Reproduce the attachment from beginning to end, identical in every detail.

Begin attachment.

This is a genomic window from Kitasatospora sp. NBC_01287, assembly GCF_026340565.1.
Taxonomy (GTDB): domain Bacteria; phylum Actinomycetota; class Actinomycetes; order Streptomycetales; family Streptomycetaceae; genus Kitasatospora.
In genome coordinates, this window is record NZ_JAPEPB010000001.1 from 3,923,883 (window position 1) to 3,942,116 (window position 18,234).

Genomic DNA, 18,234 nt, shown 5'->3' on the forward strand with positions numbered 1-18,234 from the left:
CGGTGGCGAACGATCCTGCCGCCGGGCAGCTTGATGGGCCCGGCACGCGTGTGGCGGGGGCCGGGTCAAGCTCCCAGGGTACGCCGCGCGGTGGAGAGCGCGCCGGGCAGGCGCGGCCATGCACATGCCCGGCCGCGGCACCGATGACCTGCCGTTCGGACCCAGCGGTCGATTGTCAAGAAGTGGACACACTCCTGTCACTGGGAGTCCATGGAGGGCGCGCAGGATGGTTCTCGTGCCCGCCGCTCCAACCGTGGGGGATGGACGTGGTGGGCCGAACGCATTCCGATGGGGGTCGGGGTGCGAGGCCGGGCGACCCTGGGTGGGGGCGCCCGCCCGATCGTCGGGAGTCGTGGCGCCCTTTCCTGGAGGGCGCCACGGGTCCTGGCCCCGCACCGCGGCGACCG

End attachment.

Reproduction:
This is a genomic window from Kitasatospora sp. NBC_01287, assembly GCF_026340565.1.
Taxonomy (GTDB): domain Bacteria; phylum Actinomycetota; class Actinomycetes; order Streptomycetales; family Streptomycetaceae; genus Kitasatospora.
In genome coordinates, this window is record NZ_JAPEPB010000001.1 from 3,923,883 (window position 1) to 3,942,116 (window position 18,234).

Genomic DNA, 18,234 nt, shown 5'->3' on the forward strand with positions numbered 1-18,234 from the left:
CGGTGGCGAACGATCCTGCCGCCGGGCAGCTTGATGGGCCCGGCACGCGTGTGGCGGGGGCCGGGTCAAGCTCCCAGGGTACGCCGCGCGGTGGAGAGCGCGCCGGGCAGGCGCGGCCATGCACATGCCCGGCCGCGGCACCGATGACCTGCCGTTCGGACCCAGCGGTCGATTGTCAAGAAGTGGACACACTCCTGTCACTGGGAGTCCATGGAGGGCGCGCAGGATGGTTCTCGTGCCCGCCGCTCCAACCGTGGGGGATGGACGTGGTGGGCCGAACGCATTCCGATGGGGGTCGGGGTGCGAGGCCGGGCGACCCTGGGTGGGGGCGCCCGCCCGATCGTCGGGAGTCGTGGCGCCCTTTCCTGGAGGGCGCCACGGGTCCTGGCCCCGCACCGCGGCGACCG